I have this thing for sablés and I’m not the only Moroccan who does. In fact, I’ve been in contact with many people for all corners of the globe and everyone loves them.
|Apart from the round-whirl biscuits with cherry, all these sablés
were made using the same dough
|Thin sandwiched sables with dulche de leche inside. Smear the edges with the
same filling and roll them into the little candy balls
|Fill a pot with water to cover the can of sweet condensed milk, cover the pot and
let simmer for a couple of hours. Open it once cool and save it for months
|Different finishing touches|
|Make sure you dust the upper biscuit first with icing sugar before
sandwiching it with the bottom part
- 400g of flour
- 250g of soft butter, at room temperature
- 250g of powdered sugar
- 100g of corn starch
- 7 g of baking powder
- 1 egg + 1 egg yolk
- 1 tsp of vanilla extract or vanilla beans from 1 pod (if the filling will be dulche de leche)
- Zest of 2 limes and/or 2 lemons (if the filling will be jam)
- 1/2 tsp of salt
Filling (choose your options)
- 100 g of dulche de leche
- 100 g of good jam
- 80 g of gianduja spread
Finishing (choose your options)
- 1 egg yolk (for a finishing like the small Christmas trees)
- 100g of blanched, fried or baked almond, coarsly crushed
- 100 g of dark or milk chocolate (if making the hearts with half-dipped side)
- 100g of lemon royal icing (1 tbsp of lemon juice mixed with 200 -250g of icing sugar) and small candy balls
- 40g of icing sugar
|To stick crushed blanched and fried almond, you just need to brush the surface with honey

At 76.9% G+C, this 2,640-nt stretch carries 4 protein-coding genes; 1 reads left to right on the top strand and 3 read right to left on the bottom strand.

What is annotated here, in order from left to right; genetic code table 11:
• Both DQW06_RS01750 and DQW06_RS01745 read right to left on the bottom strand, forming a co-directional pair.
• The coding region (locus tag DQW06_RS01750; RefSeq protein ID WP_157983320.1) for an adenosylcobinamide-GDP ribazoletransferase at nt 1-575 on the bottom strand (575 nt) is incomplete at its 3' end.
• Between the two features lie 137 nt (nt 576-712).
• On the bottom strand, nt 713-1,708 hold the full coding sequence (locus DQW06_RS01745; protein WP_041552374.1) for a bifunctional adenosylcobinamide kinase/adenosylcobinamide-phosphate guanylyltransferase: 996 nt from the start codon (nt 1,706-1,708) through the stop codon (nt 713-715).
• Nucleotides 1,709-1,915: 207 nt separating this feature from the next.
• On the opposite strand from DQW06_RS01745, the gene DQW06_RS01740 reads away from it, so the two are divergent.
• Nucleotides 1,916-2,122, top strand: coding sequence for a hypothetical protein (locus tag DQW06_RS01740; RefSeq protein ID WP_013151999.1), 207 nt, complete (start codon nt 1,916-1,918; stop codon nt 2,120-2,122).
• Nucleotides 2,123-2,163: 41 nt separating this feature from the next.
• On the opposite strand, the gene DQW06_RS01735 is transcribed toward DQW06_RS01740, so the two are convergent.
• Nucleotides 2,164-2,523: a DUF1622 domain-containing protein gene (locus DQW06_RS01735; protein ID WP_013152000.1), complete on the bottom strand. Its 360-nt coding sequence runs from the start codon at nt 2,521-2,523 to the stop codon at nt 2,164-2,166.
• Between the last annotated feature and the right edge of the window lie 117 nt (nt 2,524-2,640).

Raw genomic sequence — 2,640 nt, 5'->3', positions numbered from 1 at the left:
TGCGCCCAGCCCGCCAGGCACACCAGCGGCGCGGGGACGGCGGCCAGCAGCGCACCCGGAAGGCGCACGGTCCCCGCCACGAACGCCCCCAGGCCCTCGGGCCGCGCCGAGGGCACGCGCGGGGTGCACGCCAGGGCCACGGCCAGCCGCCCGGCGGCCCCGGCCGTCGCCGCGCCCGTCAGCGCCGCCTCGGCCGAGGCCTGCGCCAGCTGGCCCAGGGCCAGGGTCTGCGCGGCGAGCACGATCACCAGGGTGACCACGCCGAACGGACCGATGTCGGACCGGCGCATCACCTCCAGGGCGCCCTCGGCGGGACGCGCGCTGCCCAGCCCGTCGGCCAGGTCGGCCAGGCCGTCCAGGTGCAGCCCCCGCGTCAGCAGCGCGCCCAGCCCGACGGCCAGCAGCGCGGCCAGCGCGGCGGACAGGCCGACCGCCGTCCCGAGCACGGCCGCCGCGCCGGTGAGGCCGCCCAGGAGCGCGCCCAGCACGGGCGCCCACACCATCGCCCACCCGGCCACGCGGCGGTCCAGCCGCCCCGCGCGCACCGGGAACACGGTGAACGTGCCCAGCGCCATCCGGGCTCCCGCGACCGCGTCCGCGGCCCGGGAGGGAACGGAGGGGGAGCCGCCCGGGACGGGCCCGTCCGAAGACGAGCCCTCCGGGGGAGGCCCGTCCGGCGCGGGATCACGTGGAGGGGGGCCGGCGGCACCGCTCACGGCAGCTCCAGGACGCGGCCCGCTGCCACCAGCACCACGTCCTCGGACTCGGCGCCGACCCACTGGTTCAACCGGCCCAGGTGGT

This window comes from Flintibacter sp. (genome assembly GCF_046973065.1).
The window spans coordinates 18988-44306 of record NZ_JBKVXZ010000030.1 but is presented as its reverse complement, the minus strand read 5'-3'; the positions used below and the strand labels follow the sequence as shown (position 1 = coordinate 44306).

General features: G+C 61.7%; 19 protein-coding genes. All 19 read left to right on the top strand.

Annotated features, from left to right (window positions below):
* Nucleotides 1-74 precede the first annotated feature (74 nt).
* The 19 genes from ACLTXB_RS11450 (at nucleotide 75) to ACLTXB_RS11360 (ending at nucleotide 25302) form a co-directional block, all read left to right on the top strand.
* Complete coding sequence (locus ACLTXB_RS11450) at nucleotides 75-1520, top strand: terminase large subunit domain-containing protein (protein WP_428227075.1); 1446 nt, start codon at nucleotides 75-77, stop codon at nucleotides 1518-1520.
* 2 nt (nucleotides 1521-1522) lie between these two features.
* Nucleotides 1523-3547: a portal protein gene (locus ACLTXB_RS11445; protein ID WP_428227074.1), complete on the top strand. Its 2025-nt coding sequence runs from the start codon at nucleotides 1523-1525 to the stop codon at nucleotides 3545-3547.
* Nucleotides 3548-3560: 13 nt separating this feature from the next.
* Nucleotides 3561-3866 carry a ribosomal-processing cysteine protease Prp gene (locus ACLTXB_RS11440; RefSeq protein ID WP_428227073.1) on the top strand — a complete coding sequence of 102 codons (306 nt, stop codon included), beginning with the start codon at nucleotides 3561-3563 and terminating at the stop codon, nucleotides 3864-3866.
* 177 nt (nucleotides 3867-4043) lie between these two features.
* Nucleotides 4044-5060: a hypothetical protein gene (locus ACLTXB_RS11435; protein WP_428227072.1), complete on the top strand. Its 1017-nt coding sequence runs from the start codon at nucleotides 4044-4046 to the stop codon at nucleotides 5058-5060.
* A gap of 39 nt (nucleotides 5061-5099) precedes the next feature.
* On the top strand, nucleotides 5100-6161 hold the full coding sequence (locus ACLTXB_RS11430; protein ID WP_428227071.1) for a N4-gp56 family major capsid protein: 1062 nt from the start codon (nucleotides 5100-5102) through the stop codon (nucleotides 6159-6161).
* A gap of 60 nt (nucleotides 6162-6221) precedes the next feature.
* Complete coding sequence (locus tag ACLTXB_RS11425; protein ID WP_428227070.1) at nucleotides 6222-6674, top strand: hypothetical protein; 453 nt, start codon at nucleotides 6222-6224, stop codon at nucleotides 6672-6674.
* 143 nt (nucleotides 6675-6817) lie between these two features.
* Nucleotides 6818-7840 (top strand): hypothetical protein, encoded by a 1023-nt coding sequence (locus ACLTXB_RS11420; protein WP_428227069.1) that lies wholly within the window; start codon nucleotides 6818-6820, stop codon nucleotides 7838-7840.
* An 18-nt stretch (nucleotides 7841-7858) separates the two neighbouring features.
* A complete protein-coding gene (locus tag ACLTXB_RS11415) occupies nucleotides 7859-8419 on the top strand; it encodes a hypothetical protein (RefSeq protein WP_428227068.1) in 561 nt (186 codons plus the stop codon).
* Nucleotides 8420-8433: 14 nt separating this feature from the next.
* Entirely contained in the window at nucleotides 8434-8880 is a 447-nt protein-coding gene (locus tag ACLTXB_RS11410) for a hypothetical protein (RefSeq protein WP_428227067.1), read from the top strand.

or apricot marmalade that’s been warmed and sifted
This sablés’ recipe uses the creaming method rather than the crumbling one.
Fold in the other dry ingredients. Form a ball and place it in a big cut of cling film. Flatten it 1cm thick to form an “abaisse”.Cover with a the cling film and transfer to the freezer for 15 min or in the fridge for 1-2 hours.
Preheat the oven at 170 C and line up the baking sheets with baking paper.
Roll the cold dough between 2 sheets of baking paper. You may use a tablespoon of flour to dust the work surface. Roll the dough as thin as 2 mm bearing in mind the dough has baking powder so it will rise slightly.
|You could use some cookie-prints (many options available in Morocco)|
Use a knife or a spatula to smear your preferred filling. Follow these instructions to finish the sablés:
- For biscuits with icing sugar on top, dust the top part before sandwiching it with the bottom part which you would have already smeared with the cold filling.
- For biscuits with almond bits on top: warm a 3 tablespoons of apricot jam with 1 tablespoon of water and sift. Brush the side where you want to stick the nuts powder then roll it side in the it. Warm clear honey will also do.
- For biscuits with half-almond powder and half-chocolate: start first with the almond side, clean the edges with your fingers to have a neat finish. Dip the other side into melted chocolate, get rid of any excess and then place each sablé on a baking paper. Let the chocolate set before moving them.
The sablés keep well for a week if you put them in an airtight container. I tend to fill them with jam in the day I want to serve them so they don’t get soaked and last longer.
I also keep any excess dough in the freezer which I use for biscuits but also for tarts.
- Mes sablés à la confiture (in French)